Charities bill becomes law

The Charities (Protection and Social Investment) Act was given royal assent yesterday afternoon

The bill giving new powers to the Charity Commission has become law after being granted royal assent yesterday afternoon.

The Charities (Protection and Social Investment) Act gives the Charity Commission new powers to issue warnings to charities and to suspend and disqualify trustees, and gives charities greater scope to make social investments.

The act was first unveiled as the Protection of Charities Act in the Queen’s speech in June 2014, but since then has gained clauses clarifying the law on using charitable funds to make social investments and allowing the Charity Commission to act as a legal backstop for the new Fundraising Regulator.

Rob Wilson, the Minister for Civil Society, said: "The Charities (Protection and Social Investment) Bill 2016 is part of a big reform programme for charities and social enterprises which will support a sector that is more resilient, independent and sustainable.

"Through this act, the Charity Commission will be better able to tackle abuses, charities will be supported to participate in social investment and the sector can take a more robust stance towards fundraising."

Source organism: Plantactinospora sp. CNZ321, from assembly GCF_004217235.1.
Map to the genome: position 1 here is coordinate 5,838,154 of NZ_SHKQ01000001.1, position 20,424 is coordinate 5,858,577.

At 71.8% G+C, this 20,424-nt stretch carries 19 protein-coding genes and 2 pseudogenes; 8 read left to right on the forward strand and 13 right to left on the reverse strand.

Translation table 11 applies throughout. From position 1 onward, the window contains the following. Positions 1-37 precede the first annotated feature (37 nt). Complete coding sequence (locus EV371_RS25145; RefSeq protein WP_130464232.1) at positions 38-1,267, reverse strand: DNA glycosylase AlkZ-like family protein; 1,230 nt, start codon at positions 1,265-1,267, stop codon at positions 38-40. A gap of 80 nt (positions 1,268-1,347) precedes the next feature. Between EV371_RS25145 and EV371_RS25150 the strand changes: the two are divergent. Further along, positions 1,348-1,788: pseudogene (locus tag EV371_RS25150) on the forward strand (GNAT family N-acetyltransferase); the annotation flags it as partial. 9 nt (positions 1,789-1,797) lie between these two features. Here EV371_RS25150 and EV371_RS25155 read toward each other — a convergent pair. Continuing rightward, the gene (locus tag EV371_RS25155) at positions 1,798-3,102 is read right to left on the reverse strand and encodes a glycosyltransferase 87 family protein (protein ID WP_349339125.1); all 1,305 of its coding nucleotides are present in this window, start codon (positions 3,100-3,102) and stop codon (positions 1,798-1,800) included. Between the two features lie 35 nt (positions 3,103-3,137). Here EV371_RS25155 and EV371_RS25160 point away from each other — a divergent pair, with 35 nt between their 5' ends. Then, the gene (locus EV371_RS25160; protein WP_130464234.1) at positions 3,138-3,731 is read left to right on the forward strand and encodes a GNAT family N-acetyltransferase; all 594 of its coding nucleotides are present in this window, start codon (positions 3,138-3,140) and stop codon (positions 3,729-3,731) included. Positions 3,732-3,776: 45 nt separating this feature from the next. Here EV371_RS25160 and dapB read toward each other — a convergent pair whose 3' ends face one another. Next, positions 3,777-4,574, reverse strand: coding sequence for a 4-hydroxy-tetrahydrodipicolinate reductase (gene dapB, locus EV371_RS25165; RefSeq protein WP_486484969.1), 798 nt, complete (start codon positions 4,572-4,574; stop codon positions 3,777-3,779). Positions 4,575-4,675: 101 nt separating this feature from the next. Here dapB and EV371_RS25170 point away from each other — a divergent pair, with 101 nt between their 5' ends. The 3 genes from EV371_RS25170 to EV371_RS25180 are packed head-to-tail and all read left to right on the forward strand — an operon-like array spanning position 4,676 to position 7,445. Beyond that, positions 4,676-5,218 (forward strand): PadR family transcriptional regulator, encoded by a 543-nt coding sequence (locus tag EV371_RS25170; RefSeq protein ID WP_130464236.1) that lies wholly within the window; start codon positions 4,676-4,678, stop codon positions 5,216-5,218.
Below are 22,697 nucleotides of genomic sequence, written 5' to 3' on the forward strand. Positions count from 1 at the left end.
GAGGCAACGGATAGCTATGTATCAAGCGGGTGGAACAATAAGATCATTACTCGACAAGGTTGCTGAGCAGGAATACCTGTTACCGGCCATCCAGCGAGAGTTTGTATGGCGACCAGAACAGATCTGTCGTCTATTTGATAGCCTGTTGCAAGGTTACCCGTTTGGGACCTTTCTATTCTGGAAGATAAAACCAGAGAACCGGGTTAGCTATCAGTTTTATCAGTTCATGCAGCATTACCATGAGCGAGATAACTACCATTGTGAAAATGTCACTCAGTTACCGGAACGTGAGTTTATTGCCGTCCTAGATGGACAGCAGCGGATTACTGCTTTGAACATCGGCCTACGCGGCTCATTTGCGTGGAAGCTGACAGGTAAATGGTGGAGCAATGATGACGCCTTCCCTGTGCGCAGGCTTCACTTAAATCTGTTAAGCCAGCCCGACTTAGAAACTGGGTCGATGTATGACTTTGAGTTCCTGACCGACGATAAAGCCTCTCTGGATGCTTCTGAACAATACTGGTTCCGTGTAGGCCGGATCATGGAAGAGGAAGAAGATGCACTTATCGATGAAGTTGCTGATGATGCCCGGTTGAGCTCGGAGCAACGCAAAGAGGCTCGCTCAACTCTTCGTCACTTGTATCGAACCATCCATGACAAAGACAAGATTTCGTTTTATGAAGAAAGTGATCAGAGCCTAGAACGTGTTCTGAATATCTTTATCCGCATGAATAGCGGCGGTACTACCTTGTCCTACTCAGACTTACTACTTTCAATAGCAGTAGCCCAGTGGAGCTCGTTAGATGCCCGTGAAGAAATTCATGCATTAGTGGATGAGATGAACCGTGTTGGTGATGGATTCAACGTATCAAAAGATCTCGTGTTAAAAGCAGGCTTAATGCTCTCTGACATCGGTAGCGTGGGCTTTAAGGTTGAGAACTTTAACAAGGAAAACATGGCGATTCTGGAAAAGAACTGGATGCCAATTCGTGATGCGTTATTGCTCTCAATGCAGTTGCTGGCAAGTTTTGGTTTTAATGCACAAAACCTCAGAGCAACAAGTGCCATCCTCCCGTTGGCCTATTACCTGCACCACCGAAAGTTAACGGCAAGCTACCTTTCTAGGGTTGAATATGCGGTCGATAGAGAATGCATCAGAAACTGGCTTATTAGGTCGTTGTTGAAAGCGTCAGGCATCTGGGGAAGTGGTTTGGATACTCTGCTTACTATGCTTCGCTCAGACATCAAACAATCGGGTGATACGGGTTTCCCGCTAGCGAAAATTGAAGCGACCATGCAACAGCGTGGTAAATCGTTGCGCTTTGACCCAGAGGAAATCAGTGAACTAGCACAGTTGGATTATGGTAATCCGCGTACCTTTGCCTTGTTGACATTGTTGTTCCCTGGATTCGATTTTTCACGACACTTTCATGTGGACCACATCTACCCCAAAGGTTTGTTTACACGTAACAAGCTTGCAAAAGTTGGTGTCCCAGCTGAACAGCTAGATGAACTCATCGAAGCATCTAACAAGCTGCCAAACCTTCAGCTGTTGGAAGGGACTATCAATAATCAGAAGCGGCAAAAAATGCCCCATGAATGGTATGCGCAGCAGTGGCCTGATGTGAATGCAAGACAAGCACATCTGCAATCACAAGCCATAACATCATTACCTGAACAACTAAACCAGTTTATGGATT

The development of the act has not been without controversy, with some sector bodies and charity lawyers raising concerns about the extent of the new powers it confers on the commission.

The new law will allow the commission to issue statutory warnings to any trustee or charity when it considers a breach of trust or duty or other misconduct or mismanagement has occurred, and to publish them if it saw fit.

The charity would be unable to appeal against the warnings at the charity tribunal, and instead would be forced to take the matter through the more expensive judicial review process. During the third reading of the bill, Wilson agreed that charities would be given 14 days’ notice of a decision to publish a warning.

The new powers allow the commission to disqualify anyone from being a trustee if it judges any of their past or continuing behaviour likely to damage public trust and confidence in charities.  

The act would also automatically exclude people with criminal convictions for money laundering, terrorism and sexual offences from serving as trustees or working in the senior management of charities, although this element of the act is not expected to be activated for at least 12 months to allow time for affected charities and individuals to apply for a waiver. 

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